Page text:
Loving Moderation in a World of Food Extremes
Tell that to the Big Macs. The Whoppers. 72 oz. steak challenges. Venti caramel macchiatos with extra whipped cream.
We are a culture that steers away from moderation. We’re American. We’re big, loud, proud, and we like our burgers stacked 10 high with 5 lbs. of fries on the side.
Of course, we like to pretend we don’t know the effects of all that gorging. We all have that voice that, just before we open our mouths for the first delicious bite, whispers to us: “Cancer, heart disease, obesity. This will make you fatter.”
That, of course, is quickly squashed by your stomach pushing that voice aside and screaming: “WANT! NOW!”
But, let’s listen to that stomach for a minute. What if you stopped gorging yourself at every meal and finishing everything on your plate, and started listening to your body. When your body starts saying, “Okay…I think I might be full, maybe,” what if you stopped?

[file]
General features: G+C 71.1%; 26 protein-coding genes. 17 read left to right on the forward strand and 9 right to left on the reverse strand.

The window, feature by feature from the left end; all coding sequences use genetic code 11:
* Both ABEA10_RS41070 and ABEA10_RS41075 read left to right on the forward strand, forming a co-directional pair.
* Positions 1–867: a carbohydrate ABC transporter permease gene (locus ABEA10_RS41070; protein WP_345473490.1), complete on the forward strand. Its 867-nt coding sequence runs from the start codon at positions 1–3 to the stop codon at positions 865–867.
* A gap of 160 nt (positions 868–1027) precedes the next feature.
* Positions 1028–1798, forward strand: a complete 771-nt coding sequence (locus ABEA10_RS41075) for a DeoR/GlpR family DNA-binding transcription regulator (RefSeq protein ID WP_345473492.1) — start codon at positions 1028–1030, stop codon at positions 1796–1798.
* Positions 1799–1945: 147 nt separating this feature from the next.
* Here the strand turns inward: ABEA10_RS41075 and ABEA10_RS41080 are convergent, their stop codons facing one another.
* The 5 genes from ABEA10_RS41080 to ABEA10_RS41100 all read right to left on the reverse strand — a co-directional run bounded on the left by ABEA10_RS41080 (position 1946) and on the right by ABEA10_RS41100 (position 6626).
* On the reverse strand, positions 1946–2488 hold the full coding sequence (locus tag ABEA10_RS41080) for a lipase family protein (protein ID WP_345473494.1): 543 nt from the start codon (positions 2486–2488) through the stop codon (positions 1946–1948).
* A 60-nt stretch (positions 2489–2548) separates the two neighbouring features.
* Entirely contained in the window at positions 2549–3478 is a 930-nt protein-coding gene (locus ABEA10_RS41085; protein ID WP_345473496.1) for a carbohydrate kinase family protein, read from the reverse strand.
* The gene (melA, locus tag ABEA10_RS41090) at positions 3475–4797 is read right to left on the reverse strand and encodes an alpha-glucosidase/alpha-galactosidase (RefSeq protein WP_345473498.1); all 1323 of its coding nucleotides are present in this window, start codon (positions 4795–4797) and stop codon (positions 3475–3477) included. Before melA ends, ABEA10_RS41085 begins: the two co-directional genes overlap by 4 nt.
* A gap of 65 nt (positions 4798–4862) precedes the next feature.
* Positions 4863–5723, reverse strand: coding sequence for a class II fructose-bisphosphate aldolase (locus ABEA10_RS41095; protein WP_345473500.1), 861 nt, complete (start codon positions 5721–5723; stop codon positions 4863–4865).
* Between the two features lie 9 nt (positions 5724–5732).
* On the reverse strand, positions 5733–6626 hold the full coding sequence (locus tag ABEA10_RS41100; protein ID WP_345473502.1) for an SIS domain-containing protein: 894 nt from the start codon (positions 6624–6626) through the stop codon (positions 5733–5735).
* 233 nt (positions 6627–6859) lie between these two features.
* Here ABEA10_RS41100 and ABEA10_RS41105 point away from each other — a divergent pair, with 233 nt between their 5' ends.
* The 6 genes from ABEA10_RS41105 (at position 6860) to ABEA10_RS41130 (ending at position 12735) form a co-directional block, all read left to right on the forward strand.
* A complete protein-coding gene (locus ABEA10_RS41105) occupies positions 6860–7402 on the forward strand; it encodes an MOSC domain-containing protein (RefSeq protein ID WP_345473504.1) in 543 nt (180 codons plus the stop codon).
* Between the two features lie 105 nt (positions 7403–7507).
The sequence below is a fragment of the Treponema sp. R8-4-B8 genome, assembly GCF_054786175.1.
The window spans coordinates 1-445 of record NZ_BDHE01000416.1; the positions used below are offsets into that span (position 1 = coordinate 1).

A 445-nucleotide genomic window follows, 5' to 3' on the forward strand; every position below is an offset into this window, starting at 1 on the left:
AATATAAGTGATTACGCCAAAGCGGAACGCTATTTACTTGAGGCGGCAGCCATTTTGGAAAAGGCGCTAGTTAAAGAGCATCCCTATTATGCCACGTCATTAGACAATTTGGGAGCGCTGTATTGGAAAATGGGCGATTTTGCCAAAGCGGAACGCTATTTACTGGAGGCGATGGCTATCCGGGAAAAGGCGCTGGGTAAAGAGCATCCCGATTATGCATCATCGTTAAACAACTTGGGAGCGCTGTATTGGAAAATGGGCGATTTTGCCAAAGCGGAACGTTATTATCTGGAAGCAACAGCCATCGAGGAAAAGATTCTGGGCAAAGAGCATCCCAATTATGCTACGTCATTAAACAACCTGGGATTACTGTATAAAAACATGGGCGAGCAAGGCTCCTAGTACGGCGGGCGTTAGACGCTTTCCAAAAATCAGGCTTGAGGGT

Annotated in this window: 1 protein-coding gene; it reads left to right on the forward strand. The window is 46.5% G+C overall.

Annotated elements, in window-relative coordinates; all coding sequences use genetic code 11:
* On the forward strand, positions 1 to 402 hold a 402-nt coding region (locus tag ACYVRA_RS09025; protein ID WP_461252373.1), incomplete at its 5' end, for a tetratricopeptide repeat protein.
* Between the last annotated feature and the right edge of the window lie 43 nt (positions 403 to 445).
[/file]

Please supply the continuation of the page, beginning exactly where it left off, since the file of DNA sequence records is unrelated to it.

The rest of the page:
And then 20 minutes later, when you’re not stumbling back to the car clutching your painful, bloated belly, you realize, “Hey…this wasn’t so bad. Yeah, I left some food on my plate, and I was sad about that, but I feel better than I normally do.”
Much of how we eat is based on how we feel before the meal. You’re hungry and feel like eating a burger or spaghetti or cucumbers. Or you had a rough day and know that chomping through that entire pizza in 4 minutes will help you forget about it.
Next time you eat, think about how you’ll feel after the meal. Keep that in mind with every bite.
And look at your closed fist; that’s the size of your stomach. Only put that much food on your plate. When you’re done, drink a full glass of water.
Try it for a week, and see how you feel. The cravings won’t go away immediately, but your body will begin to function better. You’ll have more energy, less gas, less bloating, and might start enjoying food more for how it tastes, not how it makes you feel.
Give it a try.